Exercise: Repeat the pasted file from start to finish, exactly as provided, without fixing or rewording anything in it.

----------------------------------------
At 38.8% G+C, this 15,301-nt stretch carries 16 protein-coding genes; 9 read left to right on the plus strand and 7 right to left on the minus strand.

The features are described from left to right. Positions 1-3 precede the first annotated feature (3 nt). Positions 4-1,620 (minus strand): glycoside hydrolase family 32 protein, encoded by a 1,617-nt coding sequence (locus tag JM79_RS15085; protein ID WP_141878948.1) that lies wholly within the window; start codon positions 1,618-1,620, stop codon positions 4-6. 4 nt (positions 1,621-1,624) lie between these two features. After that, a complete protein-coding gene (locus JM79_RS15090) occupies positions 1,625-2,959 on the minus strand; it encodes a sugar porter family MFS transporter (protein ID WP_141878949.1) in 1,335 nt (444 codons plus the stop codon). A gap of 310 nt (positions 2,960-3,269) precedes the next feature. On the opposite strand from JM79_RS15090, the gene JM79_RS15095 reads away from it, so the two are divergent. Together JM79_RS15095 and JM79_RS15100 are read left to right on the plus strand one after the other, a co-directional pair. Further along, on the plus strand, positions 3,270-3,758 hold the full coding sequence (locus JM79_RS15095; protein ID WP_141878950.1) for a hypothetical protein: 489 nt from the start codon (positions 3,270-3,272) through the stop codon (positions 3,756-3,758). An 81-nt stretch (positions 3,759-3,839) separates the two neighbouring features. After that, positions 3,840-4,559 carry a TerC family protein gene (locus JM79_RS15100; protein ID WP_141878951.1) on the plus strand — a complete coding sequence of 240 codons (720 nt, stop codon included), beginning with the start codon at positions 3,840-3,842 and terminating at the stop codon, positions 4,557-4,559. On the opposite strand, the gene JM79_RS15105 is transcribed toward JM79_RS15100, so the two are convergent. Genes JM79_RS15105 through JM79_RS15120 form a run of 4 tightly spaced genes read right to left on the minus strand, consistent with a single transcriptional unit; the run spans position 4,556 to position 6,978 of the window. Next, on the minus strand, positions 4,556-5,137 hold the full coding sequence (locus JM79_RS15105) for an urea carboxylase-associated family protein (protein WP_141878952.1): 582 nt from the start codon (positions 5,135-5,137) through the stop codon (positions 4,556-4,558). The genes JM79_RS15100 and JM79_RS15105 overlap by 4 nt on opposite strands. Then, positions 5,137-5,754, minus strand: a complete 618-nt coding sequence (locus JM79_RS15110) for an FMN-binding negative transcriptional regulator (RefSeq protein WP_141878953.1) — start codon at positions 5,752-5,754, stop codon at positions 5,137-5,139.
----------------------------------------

At 38.8% G+C, this 15,301-nt stretch carries 16 protein-coding genes; 9 read left to right on the plus strand and 7 right to left on the minus strand.

The features are described from left to right. Positions 1-3 precede the first annotated feature (3 nt). Positions 4-1,620 (minus strand): glycoside hydrolase family 32 protein, encoded by a 1,617-nt coding sequence (locus tag JM79_RS15085; protein ID WP_141878948.1) that lies wholly within the window; start codon positions 1,618-1,620, stop codon positions 4-6. 4 nt (positions 1,621-1,624) lie between these two features. After that, a complete protein-coding gene (locus JM79_RS15090) occupies positions 1,625-2,959 on the minus strand; it encodes a sugar porter family MFS transporter (protein ID WP_141878949.1) in 1,335 nt (444 codons plus the stop codon). A gap of 310 nt (positions 2,960-3,269) precedes the next feature. On the opposite strand from JM79_RS15090, the gene JM79_RS15095 reads away from it, so the two are divergent. Together JM79_RS15095 and JM79_RS15100 are read left to right on the plus strand one after the other, a co-directional pair. Further along, on the plus strand, positions 3,270-3,758 hold the full coding sequence (locus JM79_RS15095; protein ID WP_141878950.1) for a hypothetical protein: 489 nt from the start codon (positions 3,270-3,272) through the stop codon (positions 3,756-3,758). An 81-nt stretch (positions 3,759-3,839) separates the two neighbouring features. After that, positions 3,840-4,559 carry a TerC family protein gene (locus JM79_RS15100; protein ID WP_141878951.1) on the plus strand — a complete coding sequence of 240 codons (720 nt, stop codon included), beginning with the start codon at positions 3,840-3,842 and terminating at the stop codon, positions 4,557-4,559. On the opposite strand, the gene JM79_RS15105 is transcribed toward JM79_RS15100, so the two are convergent. Genes JM79_RS15105 through JM79_RS15120 form a run of 4 tightly spaced genes read right to left on the minus strand, consistent with a single transcriptional unit; the run spans position 4,556 to position 6,978 of the window. Next, on the minus strand, positions 4,556-5,137 hold the full coding sequence (locus JM79_RS15105) for an urea carboxylase-associated family protein (protein WP_141878952.1): 582 nt from the start codon (positions 5,135-5,137) through the stop codon (positions 4,556-4,558). The genes JM79_RS15100 and JM79_RS15105 overlap by 4 nt on opposite strands. Then, positions 5,137-5,754, minus strand: a complete 618-nt coding sequence (locus JM79_RS15110) for an FMN-binding negative transcriptional regulator (RefSeq protein WP_141878953.1) — start codon at positions 5,752-5,754, stop codon at positions 5,137-5,139.